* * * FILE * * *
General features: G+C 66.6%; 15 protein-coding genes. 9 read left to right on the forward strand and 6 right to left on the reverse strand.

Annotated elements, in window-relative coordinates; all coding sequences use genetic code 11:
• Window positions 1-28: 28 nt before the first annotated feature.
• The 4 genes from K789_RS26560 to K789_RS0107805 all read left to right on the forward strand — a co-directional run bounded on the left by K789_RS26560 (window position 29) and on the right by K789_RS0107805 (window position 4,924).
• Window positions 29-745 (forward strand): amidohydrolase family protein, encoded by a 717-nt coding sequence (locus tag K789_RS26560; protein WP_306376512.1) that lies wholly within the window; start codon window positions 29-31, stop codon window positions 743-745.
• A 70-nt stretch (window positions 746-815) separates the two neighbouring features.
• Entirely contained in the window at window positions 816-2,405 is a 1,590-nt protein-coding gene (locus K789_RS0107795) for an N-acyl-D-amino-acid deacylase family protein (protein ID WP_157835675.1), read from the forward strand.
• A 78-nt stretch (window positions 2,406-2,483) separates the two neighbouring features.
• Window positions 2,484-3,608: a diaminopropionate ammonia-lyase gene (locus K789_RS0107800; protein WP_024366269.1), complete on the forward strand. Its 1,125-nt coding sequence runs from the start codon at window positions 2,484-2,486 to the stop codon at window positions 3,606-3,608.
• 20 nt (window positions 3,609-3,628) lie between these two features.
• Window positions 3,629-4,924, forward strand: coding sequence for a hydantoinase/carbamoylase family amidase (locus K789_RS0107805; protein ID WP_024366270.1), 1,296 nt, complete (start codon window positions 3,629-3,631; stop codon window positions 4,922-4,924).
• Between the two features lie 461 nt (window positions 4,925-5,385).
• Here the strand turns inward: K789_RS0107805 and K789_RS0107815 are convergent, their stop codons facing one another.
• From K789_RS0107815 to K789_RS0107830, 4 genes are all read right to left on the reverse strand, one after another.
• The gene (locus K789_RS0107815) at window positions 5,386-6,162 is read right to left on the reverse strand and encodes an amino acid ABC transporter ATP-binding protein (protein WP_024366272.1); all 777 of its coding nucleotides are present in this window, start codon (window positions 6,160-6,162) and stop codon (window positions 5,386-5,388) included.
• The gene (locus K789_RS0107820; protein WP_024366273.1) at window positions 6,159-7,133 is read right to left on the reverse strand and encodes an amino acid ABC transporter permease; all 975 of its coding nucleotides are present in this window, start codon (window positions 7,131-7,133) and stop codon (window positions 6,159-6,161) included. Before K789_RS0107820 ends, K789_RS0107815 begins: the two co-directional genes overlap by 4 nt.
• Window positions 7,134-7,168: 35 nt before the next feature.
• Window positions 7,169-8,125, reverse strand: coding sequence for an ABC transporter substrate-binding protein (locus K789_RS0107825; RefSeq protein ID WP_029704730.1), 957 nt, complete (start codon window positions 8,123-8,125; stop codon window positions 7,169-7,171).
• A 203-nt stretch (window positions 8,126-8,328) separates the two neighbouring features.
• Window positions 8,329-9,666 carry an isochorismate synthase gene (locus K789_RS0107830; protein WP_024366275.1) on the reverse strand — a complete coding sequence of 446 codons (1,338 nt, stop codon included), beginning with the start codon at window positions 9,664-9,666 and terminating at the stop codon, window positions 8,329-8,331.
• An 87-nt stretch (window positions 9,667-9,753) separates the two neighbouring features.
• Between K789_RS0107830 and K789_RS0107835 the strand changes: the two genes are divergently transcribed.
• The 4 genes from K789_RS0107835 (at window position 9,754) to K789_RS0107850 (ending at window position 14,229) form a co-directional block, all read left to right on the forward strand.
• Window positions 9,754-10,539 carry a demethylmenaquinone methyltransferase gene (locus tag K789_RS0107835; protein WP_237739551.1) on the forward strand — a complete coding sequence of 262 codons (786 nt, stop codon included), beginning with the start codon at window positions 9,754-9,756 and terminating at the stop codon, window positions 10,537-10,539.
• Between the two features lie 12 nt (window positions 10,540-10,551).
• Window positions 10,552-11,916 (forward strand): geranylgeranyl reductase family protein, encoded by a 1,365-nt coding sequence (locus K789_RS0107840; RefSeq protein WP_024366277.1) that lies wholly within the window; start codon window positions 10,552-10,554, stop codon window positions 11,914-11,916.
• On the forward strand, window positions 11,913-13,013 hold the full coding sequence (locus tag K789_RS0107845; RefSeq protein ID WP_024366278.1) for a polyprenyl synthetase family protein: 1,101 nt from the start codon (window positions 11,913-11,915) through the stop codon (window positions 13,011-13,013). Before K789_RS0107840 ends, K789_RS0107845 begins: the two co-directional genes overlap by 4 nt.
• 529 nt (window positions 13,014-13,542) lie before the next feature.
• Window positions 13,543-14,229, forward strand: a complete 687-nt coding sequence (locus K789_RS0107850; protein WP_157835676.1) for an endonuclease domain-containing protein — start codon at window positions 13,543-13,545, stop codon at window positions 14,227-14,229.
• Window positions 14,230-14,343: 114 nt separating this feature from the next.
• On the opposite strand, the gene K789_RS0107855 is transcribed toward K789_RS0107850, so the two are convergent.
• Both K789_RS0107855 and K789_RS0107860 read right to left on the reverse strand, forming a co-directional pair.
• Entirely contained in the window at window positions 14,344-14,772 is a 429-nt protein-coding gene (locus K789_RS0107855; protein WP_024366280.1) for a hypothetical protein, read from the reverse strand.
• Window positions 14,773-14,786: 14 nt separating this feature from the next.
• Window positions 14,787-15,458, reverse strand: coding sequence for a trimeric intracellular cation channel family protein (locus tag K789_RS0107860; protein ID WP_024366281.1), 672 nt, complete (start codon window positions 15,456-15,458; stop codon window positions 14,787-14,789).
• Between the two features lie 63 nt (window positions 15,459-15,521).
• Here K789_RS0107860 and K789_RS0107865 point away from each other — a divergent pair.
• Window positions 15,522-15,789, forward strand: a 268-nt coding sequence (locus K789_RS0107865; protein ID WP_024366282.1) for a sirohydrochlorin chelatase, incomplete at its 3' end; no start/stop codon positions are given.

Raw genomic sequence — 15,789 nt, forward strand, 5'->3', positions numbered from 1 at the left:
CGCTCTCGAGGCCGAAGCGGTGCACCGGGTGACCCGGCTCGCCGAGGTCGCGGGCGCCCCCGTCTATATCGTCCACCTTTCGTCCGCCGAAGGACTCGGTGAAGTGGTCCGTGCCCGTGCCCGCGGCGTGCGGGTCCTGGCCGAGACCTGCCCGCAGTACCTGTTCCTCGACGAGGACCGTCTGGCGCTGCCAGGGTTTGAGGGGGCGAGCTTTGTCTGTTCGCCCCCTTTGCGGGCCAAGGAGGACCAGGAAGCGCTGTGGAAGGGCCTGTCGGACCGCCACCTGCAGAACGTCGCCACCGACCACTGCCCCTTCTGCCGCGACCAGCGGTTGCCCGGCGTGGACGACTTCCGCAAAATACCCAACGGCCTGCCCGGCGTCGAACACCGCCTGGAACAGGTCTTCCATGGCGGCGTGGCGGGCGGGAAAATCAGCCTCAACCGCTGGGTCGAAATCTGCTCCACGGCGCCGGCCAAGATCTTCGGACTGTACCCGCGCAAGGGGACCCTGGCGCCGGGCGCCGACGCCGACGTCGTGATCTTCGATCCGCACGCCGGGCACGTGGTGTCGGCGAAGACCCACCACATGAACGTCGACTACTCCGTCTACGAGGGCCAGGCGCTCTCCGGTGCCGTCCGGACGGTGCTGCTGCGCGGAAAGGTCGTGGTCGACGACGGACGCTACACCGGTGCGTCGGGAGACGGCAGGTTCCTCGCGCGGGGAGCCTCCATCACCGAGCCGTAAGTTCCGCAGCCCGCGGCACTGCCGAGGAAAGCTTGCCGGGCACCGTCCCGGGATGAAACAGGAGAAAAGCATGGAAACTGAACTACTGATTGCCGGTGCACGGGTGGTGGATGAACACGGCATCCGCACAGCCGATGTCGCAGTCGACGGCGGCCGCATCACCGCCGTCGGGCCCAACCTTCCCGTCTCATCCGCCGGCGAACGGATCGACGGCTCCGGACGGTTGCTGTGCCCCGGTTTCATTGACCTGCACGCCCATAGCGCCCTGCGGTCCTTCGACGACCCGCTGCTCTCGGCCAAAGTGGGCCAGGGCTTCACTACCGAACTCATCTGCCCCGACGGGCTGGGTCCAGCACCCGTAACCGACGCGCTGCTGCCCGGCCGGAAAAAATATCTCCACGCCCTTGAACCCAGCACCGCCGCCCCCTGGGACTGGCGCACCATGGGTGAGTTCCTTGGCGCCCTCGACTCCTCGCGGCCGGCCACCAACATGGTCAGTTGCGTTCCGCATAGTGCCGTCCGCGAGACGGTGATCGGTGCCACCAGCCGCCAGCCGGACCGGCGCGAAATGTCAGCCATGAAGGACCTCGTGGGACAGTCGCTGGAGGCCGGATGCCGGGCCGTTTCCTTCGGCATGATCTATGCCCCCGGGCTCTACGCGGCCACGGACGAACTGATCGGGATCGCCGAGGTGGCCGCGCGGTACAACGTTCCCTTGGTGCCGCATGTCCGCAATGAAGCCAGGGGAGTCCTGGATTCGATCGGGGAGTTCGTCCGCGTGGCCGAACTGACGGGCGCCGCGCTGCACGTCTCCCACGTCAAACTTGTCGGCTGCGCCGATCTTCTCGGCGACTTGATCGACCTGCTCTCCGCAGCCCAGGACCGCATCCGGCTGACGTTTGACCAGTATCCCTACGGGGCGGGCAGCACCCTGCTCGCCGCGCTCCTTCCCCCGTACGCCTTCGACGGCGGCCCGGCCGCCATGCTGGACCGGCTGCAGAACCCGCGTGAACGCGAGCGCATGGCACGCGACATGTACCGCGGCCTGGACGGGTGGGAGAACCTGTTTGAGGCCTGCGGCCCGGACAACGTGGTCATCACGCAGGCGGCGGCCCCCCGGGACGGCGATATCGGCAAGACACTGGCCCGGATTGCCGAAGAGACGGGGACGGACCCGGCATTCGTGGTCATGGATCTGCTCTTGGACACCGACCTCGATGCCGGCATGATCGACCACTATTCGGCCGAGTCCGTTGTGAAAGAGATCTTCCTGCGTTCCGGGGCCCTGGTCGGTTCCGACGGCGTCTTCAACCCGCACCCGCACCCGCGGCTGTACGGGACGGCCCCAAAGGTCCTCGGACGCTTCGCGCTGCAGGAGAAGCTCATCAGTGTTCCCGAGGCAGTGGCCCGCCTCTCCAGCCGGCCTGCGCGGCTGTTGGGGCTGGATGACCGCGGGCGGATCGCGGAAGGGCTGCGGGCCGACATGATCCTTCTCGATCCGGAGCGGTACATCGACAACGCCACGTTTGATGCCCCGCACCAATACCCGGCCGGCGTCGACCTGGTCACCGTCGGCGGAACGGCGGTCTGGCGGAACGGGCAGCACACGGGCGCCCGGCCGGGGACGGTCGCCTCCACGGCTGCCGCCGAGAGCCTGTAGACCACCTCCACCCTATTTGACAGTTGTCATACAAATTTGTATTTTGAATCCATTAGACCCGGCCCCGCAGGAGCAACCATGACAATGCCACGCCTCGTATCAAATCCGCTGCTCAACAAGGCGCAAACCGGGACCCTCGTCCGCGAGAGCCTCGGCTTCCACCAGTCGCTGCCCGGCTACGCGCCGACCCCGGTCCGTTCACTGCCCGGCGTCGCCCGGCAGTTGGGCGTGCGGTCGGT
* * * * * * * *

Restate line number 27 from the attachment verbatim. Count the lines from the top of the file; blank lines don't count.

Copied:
• On the forward strand, window positions 11,913-13,013 hold the full coding sequence (locus tag K789_RS0107845; RefSeq protein ID WP_024366278.1) for a polyprenyl synthetase family protein: 1,101 nt from the start codon (window positions 11,913-11,915) through the stop codon (window positions 13,011-13,013). Before K789_RS0107840 ends, K789_RS0107845 begins: the two co-directional genes overlap by 4 nt.